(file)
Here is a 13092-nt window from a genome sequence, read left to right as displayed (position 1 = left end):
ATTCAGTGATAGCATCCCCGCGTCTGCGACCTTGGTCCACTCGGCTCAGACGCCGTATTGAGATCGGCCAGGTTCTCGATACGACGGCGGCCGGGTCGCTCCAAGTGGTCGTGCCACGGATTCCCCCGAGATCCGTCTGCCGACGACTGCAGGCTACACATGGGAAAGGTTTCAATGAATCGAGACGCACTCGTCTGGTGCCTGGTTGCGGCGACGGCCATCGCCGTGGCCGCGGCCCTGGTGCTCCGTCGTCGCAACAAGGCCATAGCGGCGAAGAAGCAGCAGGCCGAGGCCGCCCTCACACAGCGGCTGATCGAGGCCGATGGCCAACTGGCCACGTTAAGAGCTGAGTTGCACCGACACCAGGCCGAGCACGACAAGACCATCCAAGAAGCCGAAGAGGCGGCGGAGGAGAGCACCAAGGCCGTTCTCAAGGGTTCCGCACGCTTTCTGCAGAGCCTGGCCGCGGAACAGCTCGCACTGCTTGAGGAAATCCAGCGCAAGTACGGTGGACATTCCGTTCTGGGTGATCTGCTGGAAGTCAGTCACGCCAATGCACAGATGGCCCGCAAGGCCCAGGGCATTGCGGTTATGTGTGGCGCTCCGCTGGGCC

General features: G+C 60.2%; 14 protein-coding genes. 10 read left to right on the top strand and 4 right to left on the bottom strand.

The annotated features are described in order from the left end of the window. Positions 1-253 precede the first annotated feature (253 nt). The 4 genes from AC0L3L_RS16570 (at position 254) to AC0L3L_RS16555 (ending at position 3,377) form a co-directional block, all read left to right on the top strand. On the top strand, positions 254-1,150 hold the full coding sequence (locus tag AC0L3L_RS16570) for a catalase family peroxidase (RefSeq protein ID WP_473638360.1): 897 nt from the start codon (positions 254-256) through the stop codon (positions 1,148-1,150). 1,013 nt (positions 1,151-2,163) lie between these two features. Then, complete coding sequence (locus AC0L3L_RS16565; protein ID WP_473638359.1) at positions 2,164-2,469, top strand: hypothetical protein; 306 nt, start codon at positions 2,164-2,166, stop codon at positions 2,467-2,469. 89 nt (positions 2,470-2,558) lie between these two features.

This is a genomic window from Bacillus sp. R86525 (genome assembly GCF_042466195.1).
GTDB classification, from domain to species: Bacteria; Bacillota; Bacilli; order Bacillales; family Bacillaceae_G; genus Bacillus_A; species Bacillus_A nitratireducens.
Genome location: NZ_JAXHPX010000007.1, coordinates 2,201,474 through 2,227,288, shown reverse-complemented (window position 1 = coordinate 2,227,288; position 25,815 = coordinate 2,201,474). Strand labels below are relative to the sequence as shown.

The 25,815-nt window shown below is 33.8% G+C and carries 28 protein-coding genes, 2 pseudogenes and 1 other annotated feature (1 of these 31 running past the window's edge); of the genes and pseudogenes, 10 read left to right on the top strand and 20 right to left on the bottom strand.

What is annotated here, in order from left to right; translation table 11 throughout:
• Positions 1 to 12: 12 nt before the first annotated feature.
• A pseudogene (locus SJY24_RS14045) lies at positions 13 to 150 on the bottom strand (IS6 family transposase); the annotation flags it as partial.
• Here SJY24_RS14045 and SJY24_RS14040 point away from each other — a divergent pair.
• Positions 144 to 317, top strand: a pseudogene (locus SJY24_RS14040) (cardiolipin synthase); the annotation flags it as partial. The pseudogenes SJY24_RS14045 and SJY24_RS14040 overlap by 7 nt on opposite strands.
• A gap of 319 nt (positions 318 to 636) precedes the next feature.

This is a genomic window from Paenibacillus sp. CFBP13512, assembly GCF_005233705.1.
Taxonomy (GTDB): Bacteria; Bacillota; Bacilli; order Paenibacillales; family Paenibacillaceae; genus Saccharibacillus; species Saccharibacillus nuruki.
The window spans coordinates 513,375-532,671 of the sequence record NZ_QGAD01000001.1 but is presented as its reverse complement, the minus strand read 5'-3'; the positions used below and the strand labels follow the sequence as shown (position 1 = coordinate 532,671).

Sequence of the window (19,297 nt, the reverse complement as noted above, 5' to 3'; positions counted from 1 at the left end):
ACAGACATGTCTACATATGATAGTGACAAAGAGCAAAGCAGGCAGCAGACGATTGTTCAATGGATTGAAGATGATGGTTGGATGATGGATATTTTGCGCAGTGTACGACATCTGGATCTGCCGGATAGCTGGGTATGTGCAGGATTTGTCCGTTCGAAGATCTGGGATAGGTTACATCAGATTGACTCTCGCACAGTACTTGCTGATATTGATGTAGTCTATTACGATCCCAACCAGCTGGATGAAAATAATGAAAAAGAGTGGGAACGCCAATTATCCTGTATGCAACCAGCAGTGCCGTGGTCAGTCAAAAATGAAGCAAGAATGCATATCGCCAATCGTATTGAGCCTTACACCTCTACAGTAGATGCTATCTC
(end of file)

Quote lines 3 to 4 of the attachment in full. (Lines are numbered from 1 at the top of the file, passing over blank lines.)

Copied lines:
General features: G+C 60.2%; 14 protein-coding genes. 10 read left to right on the top strand and 4 right to left on the bottom strand.

The annotated features are described in order from the left end of the window. Positions 1-253 precede the first annotated feature (253 nt). The 4 genes from AC0L3L_RS16570 (at position 254) to AC0L3L_RS16555 (ending at position 3,377) form a co-directional block, all read left to right on the top strand. On the top strand, positions 254-1,150 hold the full coding sequence (locus tag AC0L3L_RS16570) for a catalase family peroxidase (RefSeq protein ID WP_473638360.1): 897 nt from the start codon (positions 254-256) through the stop codon (positions 1,148-1,150). 1,013 nt (positions 1,151-2,163) lie between these two features. Then, complete coding sequence (locus AC0L3L_RS16565; protein ID WP_473638359.1) at positions 2,164-2,469, top strand: hypothetical protein; 306 nt, start codon at positions 2,164-2,166, stop codon at positions 2,467-2,469. 89 nt (positions 2,470-2,558) lie between these two features.